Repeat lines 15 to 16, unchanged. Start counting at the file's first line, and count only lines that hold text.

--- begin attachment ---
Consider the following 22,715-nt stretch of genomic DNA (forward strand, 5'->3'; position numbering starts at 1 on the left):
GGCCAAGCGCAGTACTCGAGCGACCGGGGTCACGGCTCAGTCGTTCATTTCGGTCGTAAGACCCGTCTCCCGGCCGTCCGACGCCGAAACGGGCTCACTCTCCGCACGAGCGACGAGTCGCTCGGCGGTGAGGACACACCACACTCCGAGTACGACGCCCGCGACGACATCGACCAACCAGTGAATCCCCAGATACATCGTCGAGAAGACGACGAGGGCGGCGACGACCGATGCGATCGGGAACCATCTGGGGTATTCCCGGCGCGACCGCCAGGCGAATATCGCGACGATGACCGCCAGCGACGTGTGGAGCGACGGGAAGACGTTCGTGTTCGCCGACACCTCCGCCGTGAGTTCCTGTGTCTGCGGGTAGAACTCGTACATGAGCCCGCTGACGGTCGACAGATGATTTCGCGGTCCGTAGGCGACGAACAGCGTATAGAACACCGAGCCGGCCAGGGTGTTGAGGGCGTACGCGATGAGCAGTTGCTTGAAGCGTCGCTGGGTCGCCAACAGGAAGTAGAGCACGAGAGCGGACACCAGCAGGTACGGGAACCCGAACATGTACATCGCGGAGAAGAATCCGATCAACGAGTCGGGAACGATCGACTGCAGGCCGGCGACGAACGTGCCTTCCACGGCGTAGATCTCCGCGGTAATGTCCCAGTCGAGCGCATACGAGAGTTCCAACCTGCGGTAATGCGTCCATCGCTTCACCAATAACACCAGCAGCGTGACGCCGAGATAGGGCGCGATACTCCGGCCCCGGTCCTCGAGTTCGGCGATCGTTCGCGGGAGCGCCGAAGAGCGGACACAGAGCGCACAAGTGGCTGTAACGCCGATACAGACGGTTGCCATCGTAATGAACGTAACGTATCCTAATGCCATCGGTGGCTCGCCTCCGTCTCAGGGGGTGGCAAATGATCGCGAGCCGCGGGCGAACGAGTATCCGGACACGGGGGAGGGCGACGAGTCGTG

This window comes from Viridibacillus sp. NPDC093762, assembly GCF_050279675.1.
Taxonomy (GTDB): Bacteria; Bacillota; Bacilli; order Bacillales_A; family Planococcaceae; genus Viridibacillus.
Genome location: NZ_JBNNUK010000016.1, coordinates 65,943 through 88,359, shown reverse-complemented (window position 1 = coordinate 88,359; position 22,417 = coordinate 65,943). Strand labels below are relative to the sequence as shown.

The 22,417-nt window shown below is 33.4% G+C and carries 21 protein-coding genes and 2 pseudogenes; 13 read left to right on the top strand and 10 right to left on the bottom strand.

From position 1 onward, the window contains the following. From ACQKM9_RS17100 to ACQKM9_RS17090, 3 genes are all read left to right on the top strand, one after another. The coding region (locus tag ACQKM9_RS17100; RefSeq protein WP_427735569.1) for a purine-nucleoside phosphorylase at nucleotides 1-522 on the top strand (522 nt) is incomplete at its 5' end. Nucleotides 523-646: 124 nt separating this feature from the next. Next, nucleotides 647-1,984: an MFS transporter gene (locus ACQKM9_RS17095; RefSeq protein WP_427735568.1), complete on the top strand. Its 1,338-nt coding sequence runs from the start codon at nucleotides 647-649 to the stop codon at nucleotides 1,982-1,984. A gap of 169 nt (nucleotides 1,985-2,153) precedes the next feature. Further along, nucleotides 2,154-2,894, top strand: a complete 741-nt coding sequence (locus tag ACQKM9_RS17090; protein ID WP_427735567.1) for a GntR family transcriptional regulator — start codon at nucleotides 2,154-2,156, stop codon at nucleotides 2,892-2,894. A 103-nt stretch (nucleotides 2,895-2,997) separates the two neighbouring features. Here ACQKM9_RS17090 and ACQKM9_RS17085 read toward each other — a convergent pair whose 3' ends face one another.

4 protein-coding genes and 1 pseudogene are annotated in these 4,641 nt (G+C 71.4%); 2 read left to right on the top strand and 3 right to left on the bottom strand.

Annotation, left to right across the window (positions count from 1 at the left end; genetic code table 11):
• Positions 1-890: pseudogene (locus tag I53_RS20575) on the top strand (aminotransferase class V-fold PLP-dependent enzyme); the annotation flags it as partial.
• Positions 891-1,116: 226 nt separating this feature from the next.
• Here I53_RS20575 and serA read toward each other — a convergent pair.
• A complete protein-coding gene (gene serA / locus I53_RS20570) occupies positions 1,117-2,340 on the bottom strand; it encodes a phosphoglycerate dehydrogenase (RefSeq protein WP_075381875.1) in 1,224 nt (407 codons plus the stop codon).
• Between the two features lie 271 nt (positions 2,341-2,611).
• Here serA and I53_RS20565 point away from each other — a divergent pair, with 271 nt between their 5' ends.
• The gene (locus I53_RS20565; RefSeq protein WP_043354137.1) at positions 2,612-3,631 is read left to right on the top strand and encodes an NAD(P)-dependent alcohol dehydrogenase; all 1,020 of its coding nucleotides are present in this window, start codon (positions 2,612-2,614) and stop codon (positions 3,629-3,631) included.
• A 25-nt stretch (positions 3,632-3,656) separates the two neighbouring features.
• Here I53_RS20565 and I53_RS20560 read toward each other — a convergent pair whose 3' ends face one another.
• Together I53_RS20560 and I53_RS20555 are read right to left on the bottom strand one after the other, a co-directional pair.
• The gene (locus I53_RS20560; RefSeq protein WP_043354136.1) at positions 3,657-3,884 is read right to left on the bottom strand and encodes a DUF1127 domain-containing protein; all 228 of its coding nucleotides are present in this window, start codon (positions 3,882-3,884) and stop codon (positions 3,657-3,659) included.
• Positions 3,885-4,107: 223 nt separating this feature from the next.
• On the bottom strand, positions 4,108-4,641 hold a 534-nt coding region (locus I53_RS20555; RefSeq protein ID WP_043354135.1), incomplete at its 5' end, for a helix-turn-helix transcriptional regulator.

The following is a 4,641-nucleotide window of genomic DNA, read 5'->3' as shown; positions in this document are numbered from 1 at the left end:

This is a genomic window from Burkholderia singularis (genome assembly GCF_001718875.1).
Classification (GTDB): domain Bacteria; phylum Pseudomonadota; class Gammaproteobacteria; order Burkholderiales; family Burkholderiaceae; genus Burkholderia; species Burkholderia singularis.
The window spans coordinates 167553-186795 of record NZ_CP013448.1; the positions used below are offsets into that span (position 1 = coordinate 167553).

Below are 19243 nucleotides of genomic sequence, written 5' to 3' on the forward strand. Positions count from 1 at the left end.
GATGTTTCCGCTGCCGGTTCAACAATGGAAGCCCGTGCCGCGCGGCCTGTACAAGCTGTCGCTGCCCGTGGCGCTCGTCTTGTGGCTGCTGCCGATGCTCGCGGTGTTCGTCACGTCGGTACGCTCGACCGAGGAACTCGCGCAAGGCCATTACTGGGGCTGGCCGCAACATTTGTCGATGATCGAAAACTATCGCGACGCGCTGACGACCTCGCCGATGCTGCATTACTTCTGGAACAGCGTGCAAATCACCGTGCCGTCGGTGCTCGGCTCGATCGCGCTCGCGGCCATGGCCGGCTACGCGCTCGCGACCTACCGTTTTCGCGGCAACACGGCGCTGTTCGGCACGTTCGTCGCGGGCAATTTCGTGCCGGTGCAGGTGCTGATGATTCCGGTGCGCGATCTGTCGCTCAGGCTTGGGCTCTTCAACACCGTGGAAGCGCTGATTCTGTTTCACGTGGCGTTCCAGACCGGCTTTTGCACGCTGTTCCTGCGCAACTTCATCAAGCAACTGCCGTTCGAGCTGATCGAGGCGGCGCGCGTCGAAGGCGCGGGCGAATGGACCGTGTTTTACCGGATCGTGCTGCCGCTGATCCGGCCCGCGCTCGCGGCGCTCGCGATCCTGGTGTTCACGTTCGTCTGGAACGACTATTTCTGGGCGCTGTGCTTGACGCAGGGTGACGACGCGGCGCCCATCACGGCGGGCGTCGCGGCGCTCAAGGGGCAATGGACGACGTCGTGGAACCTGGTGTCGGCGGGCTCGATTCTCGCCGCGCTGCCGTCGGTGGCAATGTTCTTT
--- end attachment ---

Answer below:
• Here serA and I53_RS20565 point away from each other — a divergent pair, with 271 nt between their 5' ends.
• The gene (locus I53_RS20565; RefSeq protein WP_043354137.1) at positions 2,612-3,631 is read left to right on the top strand and encodes an NAD(P)-dependent alcohol dehydrogenase; all 1,020 of its coding nucleotides are present in this window, start codon (positions 2,612-2,614) and stop codon (positions 3,629-3,631) included.